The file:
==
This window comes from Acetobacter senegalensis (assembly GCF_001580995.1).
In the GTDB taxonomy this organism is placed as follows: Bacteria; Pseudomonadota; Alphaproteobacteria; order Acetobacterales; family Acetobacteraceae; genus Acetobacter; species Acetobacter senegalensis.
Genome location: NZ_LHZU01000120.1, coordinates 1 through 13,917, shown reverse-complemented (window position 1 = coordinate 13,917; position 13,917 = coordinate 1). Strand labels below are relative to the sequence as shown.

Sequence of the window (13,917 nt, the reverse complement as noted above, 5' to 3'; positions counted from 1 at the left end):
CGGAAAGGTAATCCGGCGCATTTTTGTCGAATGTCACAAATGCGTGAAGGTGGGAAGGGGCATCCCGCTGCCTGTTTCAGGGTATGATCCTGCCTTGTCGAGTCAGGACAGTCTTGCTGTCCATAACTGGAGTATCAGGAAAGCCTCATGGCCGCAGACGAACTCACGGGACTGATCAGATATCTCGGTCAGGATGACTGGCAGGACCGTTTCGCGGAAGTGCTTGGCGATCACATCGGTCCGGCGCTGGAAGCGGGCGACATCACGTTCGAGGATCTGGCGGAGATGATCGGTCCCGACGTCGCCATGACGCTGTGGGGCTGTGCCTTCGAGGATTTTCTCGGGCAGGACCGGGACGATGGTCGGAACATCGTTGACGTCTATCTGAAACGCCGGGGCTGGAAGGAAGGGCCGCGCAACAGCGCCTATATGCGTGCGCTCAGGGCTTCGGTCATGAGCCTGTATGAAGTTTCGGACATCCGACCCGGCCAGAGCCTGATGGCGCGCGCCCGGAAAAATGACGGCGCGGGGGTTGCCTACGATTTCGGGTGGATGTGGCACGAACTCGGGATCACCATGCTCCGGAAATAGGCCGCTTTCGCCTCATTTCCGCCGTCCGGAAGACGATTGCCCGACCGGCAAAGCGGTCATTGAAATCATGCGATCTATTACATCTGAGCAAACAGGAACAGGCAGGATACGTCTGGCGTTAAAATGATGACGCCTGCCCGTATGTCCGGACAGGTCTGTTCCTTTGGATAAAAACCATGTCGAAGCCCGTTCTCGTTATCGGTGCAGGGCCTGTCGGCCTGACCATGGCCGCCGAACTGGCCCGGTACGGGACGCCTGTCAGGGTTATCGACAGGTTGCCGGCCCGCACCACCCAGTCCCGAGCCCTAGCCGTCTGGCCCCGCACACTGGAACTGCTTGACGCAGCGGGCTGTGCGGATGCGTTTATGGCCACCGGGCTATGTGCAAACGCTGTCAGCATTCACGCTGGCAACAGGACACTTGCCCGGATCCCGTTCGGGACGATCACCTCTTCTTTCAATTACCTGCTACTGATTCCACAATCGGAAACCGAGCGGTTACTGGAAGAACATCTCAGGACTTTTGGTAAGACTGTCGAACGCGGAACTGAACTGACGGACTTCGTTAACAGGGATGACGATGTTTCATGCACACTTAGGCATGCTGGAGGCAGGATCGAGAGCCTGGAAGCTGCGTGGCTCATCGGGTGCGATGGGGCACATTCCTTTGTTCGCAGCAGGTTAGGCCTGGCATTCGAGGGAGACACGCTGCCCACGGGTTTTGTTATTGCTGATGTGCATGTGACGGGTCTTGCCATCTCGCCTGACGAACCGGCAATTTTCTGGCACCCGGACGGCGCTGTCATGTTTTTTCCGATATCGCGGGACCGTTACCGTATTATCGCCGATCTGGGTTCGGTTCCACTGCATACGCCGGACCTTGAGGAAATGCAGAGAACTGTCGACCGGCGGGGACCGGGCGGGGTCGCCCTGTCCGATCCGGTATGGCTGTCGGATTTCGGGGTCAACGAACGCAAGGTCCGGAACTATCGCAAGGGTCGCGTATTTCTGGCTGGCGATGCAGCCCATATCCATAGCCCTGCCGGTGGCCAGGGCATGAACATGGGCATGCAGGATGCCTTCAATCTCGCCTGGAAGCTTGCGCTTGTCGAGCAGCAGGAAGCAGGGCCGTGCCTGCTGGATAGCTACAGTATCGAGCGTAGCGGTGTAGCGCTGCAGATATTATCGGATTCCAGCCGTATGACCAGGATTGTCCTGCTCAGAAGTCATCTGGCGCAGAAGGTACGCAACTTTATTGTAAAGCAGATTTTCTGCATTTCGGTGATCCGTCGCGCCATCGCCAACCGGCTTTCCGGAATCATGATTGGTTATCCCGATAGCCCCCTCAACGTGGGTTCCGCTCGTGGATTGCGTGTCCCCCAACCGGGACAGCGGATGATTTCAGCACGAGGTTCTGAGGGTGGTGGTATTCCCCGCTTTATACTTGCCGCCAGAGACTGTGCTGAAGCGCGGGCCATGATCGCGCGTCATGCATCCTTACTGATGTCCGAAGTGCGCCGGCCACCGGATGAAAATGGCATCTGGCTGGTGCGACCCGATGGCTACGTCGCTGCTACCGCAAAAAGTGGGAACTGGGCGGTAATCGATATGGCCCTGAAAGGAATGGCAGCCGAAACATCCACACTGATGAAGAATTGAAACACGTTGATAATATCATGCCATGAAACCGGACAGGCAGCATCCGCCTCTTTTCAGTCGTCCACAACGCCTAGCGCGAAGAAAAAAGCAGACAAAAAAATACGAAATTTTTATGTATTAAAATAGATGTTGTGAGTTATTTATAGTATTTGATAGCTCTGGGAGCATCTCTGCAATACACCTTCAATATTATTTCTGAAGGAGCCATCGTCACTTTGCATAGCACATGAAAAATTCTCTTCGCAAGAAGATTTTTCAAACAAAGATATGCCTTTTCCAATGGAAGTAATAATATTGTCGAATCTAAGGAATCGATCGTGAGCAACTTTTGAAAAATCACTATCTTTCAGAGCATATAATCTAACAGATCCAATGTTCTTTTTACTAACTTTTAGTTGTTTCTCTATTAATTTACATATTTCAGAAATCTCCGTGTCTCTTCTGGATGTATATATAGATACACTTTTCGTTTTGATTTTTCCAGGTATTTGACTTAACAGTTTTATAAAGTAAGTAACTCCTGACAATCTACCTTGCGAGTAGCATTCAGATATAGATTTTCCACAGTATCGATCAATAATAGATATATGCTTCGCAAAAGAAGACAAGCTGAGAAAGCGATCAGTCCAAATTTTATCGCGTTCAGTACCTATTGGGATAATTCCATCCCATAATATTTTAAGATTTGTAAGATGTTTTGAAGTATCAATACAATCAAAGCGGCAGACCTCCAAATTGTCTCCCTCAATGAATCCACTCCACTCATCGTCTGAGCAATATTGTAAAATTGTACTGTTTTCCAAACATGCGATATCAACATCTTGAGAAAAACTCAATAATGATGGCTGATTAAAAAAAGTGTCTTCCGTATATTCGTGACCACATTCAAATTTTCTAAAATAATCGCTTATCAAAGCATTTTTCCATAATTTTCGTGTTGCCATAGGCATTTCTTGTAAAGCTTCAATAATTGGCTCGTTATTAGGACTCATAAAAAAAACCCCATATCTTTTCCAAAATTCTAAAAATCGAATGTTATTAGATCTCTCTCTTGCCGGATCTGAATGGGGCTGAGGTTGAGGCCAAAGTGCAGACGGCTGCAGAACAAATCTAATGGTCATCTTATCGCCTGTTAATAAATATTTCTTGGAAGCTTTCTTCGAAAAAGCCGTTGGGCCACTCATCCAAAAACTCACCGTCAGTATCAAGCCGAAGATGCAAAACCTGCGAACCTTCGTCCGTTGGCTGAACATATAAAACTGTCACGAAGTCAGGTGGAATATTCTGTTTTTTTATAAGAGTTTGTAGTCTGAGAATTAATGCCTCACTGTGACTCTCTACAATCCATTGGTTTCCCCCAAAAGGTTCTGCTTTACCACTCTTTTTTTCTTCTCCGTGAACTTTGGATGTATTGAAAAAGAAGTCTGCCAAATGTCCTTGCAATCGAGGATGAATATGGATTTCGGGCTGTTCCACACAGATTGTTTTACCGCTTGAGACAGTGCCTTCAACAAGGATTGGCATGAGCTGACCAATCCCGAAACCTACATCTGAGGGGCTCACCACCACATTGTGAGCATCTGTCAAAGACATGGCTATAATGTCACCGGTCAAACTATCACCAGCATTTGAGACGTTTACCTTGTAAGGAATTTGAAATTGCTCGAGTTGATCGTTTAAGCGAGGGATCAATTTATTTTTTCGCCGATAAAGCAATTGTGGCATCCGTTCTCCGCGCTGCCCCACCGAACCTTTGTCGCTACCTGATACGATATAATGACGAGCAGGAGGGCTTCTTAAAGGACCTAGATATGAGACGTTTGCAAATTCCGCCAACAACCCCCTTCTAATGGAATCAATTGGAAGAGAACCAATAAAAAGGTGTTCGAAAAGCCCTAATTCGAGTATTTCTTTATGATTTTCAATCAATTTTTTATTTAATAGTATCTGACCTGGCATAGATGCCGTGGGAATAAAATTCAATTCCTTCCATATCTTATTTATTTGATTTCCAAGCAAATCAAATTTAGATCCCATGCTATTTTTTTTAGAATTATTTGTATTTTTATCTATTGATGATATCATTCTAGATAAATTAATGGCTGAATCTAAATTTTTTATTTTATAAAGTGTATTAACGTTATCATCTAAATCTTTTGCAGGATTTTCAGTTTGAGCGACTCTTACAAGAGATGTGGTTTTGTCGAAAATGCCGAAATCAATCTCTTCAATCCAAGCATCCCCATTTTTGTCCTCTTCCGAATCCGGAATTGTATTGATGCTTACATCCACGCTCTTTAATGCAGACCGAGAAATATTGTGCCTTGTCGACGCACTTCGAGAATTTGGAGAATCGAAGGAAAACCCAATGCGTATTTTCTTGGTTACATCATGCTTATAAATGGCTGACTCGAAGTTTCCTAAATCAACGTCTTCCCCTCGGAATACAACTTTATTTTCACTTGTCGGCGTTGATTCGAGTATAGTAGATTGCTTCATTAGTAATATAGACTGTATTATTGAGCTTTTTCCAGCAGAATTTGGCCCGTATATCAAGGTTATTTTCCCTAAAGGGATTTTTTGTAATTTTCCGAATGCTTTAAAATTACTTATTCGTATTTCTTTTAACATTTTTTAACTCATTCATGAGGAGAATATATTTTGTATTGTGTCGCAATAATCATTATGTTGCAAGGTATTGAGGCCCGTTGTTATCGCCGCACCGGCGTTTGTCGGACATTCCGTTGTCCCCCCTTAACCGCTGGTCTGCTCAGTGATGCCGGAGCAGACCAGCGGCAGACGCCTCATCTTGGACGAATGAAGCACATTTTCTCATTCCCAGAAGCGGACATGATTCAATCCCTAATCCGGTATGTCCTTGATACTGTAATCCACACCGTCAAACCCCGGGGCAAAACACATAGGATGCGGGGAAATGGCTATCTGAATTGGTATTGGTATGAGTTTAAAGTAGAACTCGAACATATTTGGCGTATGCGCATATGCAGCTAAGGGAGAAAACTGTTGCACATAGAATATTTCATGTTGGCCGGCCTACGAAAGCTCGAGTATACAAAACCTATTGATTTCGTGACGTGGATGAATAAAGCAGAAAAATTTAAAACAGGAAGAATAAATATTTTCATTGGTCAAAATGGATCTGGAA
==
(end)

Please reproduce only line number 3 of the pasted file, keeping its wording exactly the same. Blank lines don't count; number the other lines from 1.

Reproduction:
Genome location: NZ_LHZU01000120.1, coordinates 1 through 13,917, shown reverse-complemented (window position 1 = coordinate 13,917; position 13,917 = coordinate 1). Strand labels below are relative to the sequence as shown.